First, those who advocate ‘relational evangelism’ often also advocate only going to friends and family.

Now consider this.

The  genuine Christian population is a tiny proportion of the general population – about 5%.   If each of us in the church has five non-Christians friends and family members, and we faithfully presented the gospel to them all, we’d only evangelise 25% of the population. Who is going to reach the other 75% who don’t have a Christian friend or family member?

Another problem with relational evangelism is that most Christians are extremely busy people and don’t have time to have long conversations and debates with multiple non-Christians.

fail logoConclusion?

If to complete the Great Commission is the mission of the Church (that is to say, that every person on the earth gets to hear and understand the gospel clearly at least once), then clearly, using ‘relational evangelism’ we are not going to complete the Great Commission.

To say “we are bound to fail with the completion of the Great Commission if we persist with relational evangelism” (as I have described it) is an understatement.

If we are ever going to evangelise the world, we’re going to have to go to strangers, and lots of them, and we are going to have to use approaches that are much different from ‘relational evangelism’ if we are going to succeed.

Yet there are other problems with ‘relational evangelism.’

As I have said, proponents of of ‘relational evangelism’ have put a negative spin on ‘confrontational evangelism’ giving it that label.

The description “Confrontational evangelism”  is  very negative.   It suggests argument, being ‘in your face’, fighting, and creating ugly awkward situations.

But really, it’s none of these things.  It’s just doing evangelism with love and grace!

Could it be that those who advocate ‘relational evangelism’ are simply afraid of talking to strangers?

Rather than face their fears, they have knocked the approach which advocates talking to strangers, and haveConquer_Your_Fears_Logo_FINAL given it a negative label.

Finally, those who advocate relational evangelism often view ‘evangelism’ as a process.

That is to say, they view every little conversation with a non-Christian as ‘a bit’ of evangelism.

As I have said, this is heresy. Evangelism is an event within a process.  This is a huge point, and one of great significance.

Viewing evangelism as a process is simply unbiblical and undermines the Great Commission.  To read more about this, please click here.

Below is an example of how “getting-to-the-gospel-quickly” evangelism can happen effectively and powerfully, without the need to have multiple conversations with the same person over a long period of time.


IMG_0646Yesterday I went into a cafe to get a coffee.  It was a long way from where I live and I am very unlikely to go back there.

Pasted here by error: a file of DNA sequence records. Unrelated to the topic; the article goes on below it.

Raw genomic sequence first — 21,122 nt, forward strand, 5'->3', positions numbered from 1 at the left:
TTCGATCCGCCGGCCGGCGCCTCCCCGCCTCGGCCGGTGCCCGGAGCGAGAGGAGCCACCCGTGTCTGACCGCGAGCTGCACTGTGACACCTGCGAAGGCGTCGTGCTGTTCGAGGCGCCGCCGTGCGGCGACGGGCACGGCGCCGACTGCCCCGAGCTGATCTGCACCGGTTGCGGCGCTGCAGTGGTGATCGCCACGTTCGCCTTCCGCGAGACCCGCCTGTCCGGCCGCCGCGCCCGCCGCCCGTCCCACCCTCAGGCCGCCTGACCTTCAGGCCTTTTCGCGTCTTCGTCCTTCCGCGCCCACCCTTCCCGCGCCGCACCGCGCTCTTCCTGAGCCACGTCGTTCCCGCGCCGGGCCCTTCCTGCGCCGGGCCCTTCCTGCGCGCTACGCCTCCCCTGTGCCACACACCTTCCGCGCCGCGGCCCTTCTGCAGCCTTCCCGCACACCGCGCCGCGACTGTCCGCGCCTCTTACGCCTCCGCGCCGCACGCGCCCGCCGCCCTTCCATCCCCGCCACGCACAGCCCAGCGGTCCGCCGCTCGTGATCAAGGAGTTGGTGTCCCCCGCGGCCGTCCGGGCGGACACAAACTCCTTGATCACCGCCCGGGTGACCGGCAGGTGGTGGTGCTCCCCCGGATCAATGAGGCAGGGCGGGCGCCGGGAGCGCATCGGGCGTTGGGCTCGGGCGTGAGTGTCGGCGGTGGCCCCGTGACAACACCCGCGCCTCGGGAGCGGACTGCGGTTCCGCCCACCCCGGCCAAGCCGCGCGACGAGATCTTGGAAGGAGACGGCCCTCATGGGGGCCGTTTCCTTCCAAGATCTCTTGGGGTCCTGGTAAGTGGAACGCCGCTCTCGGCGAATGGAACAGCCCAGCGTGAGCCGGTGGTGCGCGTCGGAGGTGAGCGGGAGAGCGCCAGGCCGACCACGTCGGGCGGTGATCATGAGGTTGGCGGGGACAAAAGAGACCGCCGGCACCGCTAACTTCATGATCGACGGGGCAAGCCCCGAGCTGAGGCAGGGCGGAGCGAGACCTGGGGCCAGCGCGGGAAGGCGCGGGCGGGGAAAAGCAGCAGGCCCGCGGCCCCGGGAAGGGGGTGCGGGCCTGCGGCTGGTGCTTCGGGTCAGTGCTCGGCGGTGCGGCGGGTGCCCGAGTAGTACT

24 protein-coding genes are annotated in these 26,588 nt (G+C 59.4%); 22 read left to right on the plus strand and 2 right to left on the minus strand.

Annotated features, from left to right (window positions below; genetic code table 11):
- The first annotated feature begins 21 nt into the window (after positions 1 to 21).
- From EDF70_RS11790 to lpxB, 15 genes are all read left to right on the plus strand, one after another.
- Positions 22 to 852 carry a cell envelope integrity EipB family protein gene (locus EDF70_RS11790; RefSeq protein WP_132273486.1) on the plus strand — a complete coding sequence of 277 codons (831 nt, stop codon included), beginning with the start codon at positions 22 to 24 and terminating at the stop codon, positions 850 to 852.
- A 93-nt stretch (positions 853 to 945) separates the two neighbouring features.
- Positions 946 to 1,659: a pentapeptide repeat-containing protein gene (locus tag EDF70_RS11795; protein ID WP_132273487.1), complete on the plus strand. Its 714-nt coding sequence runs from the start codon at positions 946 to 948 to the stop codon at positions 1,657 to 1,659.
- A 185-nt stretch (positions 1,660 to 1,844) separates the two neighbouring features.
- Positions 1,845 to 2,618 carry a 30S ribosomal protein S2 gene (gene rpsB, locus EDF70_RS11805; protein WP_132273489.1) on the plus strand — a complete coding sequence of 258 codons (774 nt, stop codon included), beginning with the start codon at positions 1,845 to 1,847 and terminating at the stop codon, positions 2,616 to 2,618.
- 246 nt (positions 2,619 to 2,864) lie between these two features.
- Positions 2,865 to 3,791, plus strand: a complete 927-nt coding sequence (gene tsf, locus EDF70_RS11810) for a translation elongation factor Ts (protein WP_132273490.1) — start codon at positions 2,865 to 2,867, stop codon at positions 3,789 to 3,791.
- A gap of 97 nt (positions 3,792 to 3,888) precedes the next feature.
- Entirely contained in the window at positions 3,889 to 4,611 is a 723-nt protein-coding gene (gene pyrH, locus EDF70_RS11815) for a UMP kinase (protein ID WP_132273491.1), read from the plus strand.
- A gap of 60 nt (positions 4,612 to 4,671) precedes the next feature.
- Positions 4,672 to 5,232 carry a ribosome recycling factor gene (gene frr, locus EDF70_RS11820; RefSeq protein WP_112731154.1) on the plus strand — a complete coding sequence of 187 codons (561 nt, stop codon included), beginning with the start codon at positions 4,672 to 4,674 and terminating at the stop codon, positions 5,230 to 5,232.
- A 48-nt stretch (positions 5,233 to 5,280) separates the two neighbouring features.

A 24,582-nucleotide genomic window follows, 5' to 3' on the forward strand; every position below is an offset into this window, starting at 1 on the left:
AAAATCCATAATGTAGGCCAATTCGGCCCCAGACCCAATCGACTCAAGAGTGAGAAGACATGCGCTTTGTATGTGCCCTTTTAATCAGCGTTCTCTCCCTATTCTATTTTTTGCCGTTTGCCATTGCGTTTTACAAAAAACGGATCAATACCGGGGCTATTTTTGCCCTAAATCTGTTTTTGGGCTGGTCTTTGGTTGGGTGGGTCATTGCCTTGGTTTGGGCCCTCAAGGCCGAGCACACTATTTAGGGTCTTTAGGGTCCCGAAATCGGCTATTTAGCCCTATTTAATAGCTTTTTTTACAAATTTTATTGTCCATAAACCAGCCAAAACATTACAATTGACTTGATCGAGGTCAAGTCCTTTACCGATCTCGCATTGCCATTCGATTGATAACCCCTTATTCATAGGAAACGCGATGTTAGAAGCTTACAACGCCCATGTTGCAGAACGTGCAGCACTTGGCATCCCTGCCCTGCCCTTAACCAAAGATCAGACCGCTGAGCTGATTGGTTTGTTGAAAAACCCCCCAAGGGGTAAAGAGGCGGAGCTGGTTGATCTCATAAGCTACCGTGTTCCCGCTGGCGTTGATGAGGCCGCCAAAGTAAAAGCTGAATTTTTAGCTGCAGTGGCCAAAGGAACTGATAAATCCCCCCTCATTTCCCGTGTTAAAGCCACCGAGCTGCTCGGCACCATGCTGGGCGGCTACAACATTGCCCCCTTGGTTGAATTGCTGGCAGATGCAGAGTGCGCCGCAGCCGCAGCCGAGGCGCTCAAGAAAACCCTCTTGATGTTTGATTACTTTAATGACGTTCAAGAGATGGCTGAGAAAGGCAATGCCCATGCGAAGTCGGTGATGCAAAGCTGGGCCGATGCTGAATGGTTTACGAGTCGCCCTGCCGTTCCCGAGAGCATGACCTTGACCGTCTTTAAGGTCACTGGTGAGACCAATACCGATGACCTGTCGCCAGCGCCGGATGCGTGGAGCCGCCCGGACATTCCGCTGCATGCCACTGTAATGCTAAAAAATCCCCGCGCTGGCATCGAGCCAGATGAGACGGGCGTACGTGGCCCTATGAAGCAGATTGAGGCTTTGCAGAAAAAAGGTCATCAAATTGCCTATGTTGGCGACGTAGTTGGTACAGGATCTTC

I was taking my 4 year old daughter out on a date.  (that’s Eden in the photo on the left).  She loves fun!

The waitress (Sarah) was friendly and very helpful.

She dutifully greeted us, and took our order – a fluffy and a steamed soy milk for me.

The cafe was virtually empty,  so when she delivered our drinks, I gave her a business card.

“Sarah, have a look at this” handing her the card.

“We spent 10 years making a video which summarises then central message of the Bible in 11 minutes.”

“Oh, wow! Ten years!” she exclaimed as she perused the card.

She went on “When I was at high school I loved studying art history and became quite interested in religion. Michael Angelo and others were so interesting to study.”

“So where are you at now with religion?” I asked.

“Well, I don’t go to church or anything. I don’t think you have to.  I think that if you feel good about yourself and you do your best in life, not hurting others, then that’s enough. That’s what I believe. So I guess I have my own beliefs.”

“Mmmm” I said. “This is what I used to believe until someone asked me three questions. Can I ask you the three questions?”

“Sure” she said.The holiness of God

Then I proceeded to run through 3 of the 10 commandments: lying, thieving, and murder.

I was very gentle and gracious.

No one else could hear our conversation, except my daughter.

My conversation with Sarah was completely private, much the same as Jesus and Nicodemus. This is important.

As I asked the 3 questions, I had to brace up in my inner man.  It’s actually requires a bit of courage to ask a person these questions.

I imagine doctors and nurses and dentists feel the same way when they are about to do something to a patient which is going to cause pain e.g. give an injection.

Essentially, ‘bracing up’ is another way of saying “be courageous”.

As expected, she was guilty of all three. Yep, she found out she was a thieving, lying, murderer.

The atmosphere changed.  No more smiles. No more laughing. She looked taken back. She’d sobered up.

I had to brace up again in my inner man and keep going to the next step. It’s important to keep eye contact.

“Sarah, there are three things you must do now if you want to be forgiven. Do you want to know what they are?”

“Yes” she said.

What I said to her at this point is written here.

After this, Sarah went back to work.

court judgeI’ll never forget our conversation at the till at then end as I went to pay.

Sarah: “You know, I thought about what you said.  I am sure all the good things we do in life outweigh the bad things.”